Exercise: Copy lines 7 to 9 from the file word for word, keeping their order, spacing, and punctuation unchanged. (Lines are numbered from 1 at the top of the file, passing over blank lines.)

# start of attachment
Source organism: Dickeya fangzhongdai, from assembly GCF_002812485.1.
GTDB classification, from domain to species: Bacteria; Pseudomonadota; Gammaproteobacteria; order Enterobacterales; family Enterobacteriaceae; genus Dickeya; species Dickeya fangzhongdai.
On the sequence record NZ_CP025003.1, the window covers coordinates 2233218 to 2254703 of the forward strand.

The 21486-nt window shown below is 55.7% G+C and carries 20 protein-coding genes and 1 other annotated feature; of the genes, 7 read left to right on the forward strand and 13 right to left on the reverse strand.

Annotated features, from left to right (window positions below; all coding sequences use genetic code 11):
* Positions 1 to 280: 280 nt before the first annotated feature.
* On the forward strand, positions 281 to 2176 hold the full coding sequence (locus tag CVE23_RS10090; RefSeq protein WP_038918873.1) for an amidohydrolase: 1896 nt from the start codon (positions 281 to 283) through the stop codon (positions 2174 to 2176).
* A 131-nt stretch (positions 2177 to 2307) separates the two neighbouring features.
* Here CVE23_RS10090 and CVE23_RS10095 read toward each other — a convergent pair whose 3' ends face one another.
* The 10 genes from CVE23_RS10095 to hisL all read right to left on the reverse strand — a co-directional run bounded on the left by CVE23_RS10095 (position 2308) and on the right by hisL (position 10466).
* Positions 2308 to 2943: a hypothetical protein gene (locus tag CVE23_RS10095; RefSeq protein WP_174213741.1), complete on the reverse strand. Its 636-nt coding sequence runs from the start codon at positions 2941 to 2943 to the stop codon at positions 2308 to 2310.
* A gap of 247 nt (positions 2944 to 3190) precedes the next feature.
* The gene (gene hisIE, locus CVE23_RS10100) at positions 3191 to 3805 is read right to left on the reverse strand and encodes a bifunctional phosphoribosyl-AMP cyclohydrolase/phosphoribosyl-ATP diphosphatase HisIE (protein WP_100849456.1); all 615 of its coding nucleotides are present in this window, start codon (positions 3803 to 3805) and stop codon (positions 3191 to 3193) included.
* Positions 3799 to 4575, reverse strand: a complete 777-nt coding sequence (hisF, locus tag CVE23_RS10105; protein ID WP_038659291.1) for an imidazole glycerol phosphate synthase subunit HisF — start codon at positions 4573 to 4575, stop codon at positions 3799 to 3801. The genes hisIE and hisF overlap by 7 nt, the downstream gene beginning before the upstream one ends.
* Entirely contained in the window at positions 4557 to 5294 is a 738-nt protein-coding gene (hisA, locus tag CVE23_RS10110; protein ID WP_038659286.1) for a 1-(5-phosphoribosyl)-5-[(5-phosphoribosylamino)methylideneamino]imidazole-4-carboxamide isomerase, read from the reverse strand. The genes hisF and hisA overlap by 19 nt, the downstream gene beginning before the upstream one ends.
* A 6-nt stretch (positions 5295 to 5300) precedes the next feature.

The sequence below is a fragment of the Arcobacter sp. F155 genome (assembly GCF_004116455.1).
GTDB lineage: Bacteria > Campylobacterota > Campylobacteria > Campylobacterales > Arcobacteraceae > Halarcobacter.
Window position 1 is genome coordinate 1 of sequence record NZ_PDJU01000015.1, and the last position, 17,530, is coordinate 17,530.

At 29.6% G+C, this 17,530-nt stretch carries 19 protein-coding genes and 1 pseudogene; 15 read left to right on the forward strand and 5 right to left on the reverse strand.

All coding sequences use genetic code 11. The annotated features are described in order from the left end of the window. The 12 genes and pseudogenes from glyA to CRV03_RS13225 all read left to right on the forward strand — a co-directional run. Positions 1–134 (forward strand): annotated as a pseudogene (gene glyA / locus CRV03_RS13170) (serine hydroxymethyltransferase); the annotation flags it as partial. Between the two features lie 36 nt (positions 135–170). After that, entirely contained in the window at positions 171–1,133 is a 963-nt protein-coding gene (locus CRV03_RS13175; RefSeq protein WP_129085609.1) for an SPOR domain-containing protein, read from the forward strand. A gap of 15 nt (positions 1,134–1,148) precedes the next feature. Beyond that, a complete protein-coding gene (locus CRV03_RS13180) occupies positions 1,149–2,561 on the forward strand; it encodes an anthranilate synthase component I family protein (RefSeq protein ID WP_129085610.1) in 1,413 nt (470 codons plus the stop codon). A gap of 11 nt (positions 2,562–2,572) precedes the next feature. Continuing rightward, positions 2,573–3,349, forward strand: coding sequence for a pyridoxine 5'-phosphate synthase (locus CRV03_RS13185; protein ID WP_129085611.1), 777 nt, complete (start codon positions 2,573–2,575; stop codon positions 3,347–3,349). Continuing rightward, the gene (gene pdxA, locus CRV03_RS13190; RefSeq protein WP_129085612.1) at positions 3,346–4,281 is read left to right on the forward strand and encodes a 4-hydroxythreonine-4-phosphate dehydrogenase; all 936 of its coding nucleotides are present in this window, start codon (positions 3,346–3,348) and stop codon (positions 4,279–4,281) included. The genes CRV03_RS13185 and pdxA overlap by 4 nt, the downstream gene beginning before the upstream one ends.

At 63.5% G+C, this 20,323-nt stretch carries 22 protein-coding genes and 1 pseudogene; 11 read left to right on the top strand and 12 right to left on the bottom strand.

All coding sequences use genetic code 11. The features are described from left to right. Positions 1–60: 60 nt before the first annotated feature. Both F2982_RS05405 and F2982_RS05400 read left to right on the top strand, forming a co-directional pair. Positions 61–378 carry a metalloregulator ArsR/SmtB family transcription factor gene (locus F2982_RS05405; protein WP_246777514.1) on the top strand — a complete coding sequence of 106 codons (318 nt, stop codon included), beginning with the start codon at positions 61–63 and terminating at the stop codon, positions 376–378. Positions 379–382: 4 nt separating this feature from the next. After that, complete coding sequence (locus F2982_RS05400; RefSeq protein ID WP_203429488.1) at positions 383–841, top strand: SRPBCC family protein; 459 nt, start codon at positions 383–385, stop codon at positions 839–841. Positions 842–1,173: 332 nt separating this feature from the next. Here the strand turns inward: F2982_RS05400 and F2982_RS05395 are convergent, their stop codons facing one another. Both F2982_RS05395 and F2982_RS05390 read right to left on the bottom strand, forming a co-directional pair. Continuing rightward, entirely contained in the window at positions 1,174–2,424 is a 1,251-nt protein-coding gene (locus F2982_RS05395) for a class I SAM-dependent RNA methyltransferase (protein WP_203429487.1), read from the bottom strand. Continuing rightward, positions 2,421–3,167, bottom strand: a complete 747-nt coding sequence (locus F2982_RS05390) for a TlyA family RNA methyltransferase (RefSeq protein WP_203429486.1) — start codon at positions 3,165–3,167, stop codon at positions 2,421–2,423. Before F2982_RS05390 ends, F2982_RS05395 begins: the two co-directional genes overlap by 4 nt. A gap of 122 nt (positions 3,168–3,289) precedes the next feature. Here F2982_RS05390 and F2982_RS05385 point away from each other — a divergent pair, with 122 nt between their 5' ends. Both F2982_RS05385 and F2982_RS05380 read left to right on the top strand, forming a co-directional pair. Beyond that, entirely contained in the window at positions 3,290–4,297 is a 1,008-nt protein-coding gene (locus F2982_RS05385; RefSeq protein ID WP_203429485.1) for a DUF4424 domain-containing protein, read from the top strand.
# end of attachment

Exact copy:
* On the forward strand, positions 281 to 2176 hold the full coding sequence (locus tag CVE23_RS10090; RefSeq protein WP_038918873.1) for an amidohydrolase: 1896 nt from the start codon (positions 281 to 283) through the stop codon (positions 2174 to 2176).
* A 131-nt stretch (positions 2177 to 2307) separates the two neighbouring features.
* Here CVE23_RS10090 and CVE23_RS10095 read toward each other — a convergent pair whose 3' ends face one another.